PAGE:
Office Desks Buying Guide
Are you refurbishing your office or moving to new premises? Perhaps you have just started up a new business and are looking to kit out your office ready for your new employees to move in. This can be a very exciting time, but also a critical one, as it can be too easy to go overboard and spend money on things that won’t serve your business. It is important to make sensible decisions on every single purchase, which is where a buying guide can come in handy.
One of the first things you will need to think about are desks. Desks are a fundamental part of any office and it would be almost impossible to run your business without them, but do you know exactly what you need for your specific office? Do you see a desk as just something with four legs and a wooden surface that’s there to dump work-related stuff on? Have you already started searching for desks online, only to be met by pages and pages of desks in different shapes and styles, which have left you completely confused? There is so much choice these days, with different styles of desks to suit different purposes. What works for one office may not necessarily work for yours, and you might even purchase what you think looks like a sensible, cost-effective option, only to find your employees complaining that it doesn’t fit their needs. But don’t panic! Follow this guide and you’ll have your office workspace sorted within budget in no time!
Step One: Plan your office layout
Of course, you could go ahead and purchase what you think you need without making a proper plan, and you might get lucky and find that everything fits exactly how you imagined it would. But with the variety of desk types on offer, it is worth taking the time to plan your office layout, so that you know what size desks you need and how much space you will have left to play with when all the essentials are taken care of. An office plan is something you will refer to again and again during the desk-buying process, and it can be altered if needed to accommodate other furniture you may like the look of while browsing. But when it comes down to it, the plan will be a constant reminder of exactly where you need things to fit, regardless of price, style and functionality.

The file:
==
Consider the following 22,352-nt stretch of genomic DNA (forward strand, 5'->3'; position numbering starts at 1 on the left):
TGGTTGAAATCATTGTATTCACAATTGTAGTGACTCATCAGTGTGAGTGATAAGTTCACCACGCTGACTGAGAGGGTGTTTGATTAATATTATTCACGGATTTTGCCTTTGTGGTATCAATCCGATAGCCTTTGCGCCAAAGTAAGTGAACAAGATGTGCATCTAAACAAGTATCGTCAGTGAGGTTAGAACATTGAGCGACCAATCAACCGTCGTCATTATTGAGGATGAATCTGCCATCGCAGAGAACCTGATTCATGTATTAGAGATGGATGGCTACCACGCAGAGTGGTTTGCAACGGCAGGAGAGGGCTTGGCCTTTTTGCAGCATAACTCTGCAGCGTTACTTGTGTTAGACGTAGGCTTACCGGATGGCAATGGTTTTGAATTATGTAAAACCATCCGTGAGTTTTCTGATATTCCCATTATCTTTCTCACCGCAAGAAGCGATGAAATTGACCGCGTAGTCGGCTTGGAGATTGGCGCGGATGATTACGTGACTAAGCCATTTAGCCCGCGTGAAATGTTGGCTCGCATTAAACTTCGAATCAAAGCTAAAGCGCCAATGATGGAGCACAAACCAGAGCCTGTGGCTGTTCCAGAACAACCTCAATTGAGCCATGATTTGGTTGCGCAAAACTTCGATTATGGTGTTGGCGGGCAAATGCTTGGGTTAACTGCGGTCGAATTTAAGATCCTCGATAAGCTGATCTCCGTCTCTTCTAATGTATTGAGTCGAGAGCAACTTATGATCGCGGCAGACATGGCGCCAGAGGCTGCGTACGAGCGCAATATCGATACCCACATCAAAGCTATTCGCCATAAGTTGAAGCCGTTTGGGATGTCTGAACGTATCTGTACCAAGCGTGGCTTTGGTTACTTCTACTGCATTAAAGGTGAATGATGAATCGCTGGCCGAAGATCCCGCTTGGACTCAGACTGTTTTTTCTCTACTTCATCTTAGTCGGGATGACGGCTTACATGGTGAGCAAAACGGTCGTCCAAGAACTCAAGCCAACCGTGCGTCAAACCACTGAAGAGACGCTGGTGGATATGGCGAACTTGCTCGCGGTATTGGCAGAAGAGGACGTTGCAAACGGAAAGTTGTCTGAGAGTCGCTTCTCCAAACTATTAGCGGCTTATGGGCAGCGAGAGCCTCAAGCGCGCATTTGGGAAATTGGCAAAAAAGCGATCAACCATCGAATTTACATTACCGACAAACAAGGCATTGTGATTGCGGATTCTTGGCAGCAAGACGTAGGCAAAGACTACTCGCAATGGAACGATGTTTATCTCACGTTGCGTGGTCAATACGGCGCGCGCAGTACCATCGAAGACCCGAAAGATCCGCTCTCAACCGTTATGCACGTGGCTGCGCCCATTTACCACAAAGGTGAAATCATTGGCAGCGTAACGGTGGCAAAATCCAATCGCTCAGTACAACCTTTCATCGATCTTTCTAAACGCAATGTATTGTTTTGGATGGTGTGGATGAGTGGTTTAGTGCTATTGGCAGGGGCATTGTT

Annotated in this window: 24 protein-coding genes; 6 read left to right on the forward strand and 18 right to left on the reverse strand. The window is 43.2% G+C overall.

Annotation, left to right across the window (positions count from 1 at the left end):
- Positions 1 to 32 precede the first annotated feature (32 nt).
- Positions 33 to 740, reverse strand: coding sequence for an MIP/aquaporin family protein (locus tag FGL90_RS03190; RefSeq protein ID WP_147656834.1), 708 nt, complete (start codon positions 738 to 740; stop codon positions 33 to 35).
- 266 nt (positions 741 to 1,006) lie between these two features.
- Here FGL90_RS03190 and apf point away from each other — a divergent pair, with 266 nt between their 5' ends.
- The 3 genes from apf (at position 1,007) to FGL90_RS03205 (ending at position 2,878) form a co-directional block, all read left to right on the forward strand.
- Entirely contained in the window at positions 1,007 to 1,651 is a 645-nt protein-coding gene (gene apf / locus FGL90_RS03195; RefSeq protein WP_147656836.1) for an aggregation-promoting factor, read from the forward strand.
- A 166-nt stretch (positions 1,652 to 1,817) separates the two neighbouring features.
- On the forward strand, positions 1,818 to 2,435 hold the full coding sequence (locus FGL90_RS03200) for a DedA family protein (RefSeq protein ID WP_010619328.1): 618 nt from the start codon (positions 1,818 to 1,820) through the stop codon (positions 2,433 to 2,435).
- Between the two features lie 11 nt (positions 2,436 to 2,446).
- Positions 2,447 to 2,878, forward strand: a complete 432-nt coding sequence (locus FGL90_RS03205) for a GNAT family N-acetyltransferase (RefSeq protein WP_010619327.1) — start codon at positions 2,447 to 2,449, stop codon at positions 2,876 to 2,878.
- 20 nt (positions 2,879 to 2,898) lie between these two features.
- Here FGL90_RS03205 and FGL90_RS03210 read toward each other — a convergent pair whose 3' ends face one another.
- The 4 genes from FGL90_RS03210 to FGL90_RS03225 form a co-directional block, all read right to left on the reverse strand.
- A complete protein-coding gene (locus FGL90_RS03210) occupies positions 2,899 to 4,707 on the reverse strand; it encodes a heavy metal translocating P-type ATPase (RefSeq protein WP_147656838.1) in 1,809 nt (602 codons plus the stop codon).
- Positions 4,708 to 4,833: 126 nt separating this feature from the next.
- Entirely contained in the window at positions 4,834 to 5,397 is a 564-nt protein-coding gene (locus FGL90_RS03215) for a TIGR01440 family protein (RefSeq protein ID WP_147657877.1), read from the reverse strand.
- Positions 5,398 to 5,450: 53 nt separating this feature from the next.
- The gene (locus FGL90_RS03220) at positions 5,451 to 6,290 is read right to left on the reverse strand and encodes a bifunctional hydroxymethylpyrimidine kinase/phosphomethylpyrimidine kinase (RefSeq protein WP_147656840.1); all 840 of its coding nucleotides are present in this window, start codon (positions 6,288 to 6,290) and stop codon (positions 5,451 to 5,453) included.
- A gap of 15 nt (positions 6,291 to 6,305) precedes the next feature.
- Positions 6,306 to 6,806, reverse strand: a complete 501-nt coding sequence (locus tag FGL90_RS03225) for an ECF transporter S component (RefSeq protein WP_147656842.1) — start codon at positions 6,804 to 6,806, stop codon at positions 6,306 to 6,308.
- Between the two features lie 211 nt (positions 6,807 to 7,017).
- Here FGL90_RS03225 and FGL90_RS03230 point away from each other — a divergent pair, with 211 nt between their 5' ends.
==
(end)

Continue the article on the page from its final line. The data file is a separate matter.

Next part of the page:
There are several different things to bear in mind when purchasing desks for your office. In the first instance, you will need to work out how many you will need and exactly where they will go in the available space. If you are simply refurbishing your office or replacing old desks, then working out the number you require will not take much effort at all, although you will need to factor in the size of any new desks in order to ensure they will still fit in the allocated space. If you are moving to new premises, then a floor plan could help you visualise the new layout. This would also be useful in planning where other office furniture such as filing cabinets, chairs or shelving units could fit in. You could either produce this floorplan yourself on paper, or, alternatively, employ a Computer Aided Design (CAD) expert to do it for you. Some office furniture suppliers offer CAD as an additional service and it can provide a truly invaluable and extremely accurate representation of your office. If you do need to make any alterations, a CAD picture is easier to edit than a pen-and-paper drawing, allowing you to try out lots of different layouts so that you can find the one that makes the best use of the space.